Family structure, size, and even age at which they start have changed drastically over the last several years. In fact, a report from the Centers for Disease Control and Prevention (CDC) indicates that women choosing to have a child at the age of 35 or older has risen from just 1.7 percent per 1,000 births to 11. Unfortunately, scientists also believe that this delay in starting a family may be at least partially responsible for the increase of complications during childbirth.
Despite the studies out there touting the risks of alcohol consumption during pregnancy, it maintains a concerning prevalence. Yet no one really knew just how devastating the numbers really were. A new study, conducted by the Centre for Addiction and Mental Health (CAMH), and published in The Lancet Global Health, has given us a clear but disheartening analysis.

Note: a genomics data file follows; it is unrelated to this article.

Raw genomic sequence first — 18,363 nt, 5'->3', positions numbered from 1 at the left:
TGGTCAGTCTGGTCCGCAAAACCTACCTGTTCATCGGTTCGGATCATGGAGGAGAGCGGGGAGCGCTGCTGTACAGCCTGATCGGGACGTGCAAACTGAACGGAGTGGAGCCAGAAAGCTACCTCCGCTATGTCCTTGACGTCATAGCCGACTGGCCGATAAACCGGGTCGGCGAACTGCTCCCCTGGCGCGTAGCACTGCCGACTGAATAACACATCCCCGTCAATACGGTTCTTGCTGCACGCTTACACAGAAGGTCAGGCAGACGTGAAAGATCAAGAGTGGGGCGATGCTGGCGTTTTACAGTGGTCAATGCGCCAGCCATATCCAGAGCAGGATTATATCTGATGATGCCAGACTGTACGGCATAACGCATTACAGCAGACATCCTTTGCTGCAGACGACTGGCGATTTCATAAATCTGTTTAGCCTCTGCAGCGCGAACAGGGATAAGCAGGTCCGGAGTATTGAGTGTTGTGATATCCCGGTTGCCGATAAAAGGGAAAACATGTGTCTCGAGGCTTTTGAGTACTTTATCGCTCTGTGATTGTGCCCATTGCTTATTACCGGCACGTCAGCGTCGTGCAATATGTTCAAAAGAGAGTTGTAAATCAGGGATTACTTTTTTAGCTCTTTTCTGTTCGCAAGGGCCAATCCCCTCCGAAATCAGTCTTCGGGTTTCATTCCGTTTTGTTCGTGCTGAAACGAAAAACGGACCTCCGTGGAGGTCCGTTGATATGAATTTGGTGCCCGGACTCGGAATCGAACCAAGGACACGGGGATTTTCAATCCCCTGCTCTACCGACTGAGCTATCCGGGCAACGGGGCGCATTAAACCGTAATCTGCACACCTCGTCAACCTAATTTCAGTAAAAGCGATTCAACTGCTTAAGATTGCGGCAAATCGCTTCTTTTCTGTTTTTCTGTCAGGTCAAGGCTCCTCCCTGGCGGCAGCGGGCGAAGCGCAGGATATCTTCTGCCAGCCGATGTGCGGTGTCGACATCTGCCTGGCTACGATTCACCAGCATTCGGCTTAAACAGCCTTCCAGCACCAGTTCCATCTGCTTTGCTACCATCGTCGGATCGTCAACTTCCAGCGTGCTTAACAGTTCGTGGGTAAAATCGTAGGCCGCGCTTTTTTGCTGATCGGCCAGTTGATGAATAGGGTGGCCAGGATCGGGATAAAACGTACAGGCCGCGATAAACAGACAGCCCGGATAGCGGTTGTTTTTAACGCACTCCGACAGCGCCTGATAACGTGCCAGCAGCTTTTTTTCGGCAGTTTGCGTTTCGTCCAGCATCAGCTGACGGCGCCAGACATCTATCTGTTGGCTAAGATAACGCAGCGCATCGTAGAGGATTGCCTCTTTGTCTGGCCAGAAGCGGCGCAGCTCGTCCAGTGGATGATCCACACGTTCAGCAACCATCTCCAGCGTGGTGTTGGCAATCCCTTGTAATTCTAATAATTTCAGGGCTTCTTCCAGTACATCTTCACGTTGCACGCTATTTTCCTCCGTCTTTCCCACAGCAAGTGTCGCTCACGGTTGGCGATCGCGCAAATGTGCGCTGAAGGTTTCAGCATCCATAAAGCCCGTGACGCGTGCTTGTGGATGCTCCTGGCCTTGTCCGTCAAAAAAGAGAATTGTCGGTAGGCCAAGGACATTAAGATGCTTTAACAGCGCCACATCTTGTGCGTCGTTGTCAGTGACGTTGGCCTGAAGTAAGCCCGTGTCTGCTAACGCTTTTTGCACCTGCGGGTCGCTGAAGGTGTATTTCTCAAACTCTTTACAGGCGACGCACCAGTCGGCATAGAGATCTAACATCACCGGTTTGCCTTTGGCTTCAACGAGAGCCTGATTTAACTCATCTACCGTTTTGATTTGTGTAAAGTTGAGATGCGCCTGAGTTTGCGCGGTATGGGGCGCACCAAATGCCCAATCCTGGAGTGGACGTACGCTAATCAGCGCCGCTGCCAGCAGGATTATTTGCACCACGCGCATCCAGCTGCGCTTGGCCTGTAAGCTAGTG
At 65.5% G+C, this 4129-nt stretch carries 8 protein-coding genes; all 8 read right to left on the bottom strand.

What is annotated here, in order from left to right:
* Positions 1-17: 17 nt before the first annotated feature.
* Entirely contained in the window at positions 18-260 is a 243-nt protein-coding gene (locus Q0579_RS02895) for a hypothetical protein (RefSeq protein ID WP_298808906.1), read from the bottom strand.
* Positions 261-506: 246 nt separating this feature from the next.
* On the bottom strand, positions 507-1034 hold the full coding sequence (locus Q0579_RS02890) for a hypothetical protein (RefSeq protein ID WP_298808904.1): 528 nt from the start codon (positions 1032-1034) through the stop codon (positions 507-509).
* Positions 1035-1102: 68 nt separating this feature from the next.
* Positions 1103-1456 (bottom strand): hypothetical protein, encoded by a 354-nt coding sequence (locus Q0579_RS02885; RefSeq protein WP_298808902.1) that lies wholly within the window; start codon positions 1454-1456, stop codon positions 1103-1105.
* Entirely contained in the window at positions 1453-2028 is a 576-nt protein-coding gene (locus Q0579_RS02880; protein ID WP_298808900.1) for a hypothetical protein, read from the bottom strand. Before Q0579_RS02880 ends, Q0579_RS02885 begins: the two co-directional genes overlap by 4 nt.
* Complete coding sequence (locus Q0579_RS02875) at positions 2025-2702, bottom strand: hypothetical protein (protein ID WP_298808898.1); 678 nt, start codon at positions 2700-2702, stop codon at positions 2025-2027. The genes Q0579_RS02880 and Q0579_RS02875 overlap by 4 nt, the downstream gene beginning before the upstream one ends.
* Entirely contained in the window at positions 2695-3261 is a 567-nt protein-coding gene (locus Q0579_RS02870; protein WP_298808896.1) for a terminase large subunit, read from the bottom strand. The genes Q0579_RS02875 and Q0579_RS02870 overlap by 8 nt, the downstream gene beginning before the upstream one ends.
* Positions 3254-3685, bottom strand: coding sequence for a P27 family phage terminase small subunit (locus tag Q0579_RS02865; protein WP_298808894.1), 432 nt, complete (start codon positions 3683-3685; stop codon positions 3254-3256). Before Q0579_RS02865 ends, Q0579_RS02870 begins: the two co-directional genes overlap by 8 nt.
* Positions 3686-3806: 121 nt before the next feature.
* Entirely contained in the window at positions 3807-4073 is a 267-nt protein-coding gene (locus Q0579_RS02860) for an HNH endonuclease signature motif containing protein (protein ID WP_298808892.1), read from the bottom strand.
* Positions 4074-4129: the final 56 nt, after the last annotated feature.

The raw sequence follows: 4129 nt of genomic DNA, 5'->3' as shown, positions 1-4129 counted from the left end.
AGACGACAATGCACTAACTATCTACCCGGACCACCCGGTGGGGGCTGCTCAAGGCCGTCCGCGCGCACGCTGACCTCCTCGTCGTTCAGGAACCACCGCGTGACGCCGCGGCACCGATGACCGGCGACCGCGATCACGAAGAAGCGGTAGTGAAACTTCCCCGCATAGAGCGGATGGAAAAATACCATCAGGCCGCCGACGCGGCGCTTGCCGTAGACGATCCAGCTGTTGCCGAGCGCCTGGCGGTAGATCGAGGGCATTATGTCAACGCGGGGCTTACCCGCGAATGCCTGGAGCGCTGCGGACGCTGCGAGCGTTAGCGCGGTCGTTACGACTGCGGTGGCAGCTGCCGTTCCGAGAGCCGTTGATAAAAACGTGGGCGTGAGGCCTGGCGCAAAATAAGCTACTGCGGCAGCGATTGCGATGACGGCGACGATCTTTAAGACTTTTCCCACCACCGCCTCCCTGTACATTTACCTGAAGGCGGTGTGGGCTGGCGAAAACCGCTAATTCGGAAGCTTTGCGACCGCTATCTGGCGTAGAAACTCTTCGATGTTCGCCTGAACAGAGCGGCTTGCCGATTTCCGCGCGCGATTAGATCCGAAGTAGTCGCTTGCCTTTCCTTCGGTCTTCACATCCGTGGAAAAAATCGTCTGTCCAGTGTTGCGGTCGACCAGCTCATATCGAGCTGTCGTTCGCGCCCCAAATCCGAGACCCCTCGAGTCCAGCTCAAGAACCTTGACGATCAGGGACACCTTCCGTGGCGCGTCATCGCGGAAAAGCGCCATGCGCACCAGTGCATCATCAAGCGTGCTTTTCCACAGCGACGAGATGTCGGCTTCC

Predicting the sex of a baby has been a fascinating debate that has spawned many theories. Some believe that carrying your bump low indicates a boy, while others think that a quick fetal heartbeat indicates it’s a girl. But none of these theories have proven scientific evidence as backup.
We’ve heard this before, and a new report confirms it: the United States Preventive Service Task Force recommends a daily supplement of folic acid for women looking to get pregnant.
American parents aren’t exactly strangers to the many ways parenting is made more difficult by certain companies, organizations, and establishments. Yet few are prepared for the hassle that is TSA. Far from baby-friendly, the security at airports have, historically, made traveling with infants more complicated than it needed to be.
To those that have been pregnant before, it seems like nothing short of a bold-faced lie when women tell their stories of not realizing they were pregnant until the birth. Yet researchers believe that there are more than three times as many confirmed cases of these surprise pregnancies than there are triplets born. Ashely Zezula and her partner, Mike Innes, from B.C. recently joined their ranks.